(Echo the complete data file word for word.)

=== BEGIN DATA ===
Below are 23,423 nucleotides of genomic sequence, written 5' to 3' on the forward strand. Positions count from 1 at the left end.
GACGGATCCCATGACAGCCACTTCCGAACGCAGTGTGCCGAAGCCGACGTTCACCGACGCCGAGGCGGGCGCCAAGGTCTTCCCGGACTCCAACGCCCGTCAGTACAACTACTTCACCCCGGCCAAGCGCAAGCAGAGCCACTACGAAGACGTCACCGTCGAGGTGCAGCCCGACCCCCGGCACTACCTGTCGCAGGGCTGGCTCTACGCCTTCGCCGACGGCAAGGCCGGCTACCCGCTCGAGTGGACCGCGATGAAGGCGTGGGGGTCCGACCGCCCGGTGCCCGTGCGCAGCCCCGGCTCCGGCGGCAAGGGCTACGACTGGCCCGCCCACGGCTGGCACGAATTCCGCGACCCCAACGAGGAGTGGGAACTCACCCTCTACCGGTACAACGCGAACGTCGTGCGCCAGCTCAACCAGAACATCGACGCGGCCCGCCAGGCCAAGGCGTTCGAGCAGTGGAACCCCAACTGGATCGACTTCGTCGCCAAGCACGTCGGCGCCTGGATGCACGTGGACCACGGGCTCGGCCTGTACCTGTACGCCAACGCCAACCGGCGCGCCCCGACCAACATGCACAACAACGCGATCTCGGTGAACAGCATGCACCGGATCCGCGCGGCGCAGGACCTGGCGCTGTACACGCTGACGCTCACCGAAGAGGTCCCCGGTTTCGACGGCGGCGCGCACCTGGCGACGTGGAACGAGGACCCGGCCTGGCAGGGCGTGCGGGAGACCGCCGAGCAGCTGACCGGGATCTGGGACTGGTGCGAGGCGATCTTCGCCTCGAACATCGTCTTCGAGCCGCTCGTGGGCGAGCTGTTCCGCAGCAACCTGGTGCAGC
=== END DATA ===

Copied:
Below are 23,423 nucleotides of genomic sequence, written 5' to 3' on the forward strand. Positions count from 1 at the left end.
GACGGATCCCATGACAGCCACTTCCGAACGCAGTGTGCCGAAGCCGACGTTCACCGACGCCGAGGCGGGCGCCAAGGTCTTCCCGGACTCCAACGCCCGTCAGTACAACTACTTCACCCCGGCCAAGCGCAAGCAGAGCCACTACGAAGACGTCACCGTCGAGGTGCAGCCCGACCCCCGGCACTACCTGTCGCAGGGCTGGCTCTACGCCTTCGCCGACGGCAAGGCCGGCTACCCGCTCGAGTGGACCGCGATGAAGGCGTGGGGGTCCGACCGCCCGGTGCCCGTGCGCAGCCCCGGCTCCGGCGGCAAGGGCTACGACTGGCCCGCCCACGGCTGGCACGAATTCCGCGACCCCAACGAGGAGTGGGAACTCACCCTCTACCGGTACAACGCGAACGTCGTGCGCCAGCTCAACCAGAACATCGACGCGGCCCGCCAGGCCAAGGCGTTCGAGCAGTGGAACCCCAACTGGATCGACTTCGTCGCCAAGCACGTCGGCGCCTGGATGCACGTGGACCACGGGCTCGGCCTGTACCTGTACGCCAACGCCAACCGGCGCGCCCCGACCAACATGCACAACAACGCGATCTCGGTGAACAGCATGCACCGGATCCGCGCGGCGCAGGACCTGGCGCTGTACACGCTGACGCTCACCGAAGAGGTCCCCGGTTTCGACGGCGGCGCGCACCTGGCGACGTGGAACGAGGACCCGGCCTGGCAGGGCGTGCGGGAGACCGCCGAGCAGCTGACCGGGATCTGGGACTGGTGCGAGGCGATCTTCGCCTCGAACATCGTCTTCGAGCCGCTCGTGGGCGAGCTGTTCCGCAGCAACCTGGTGCAGC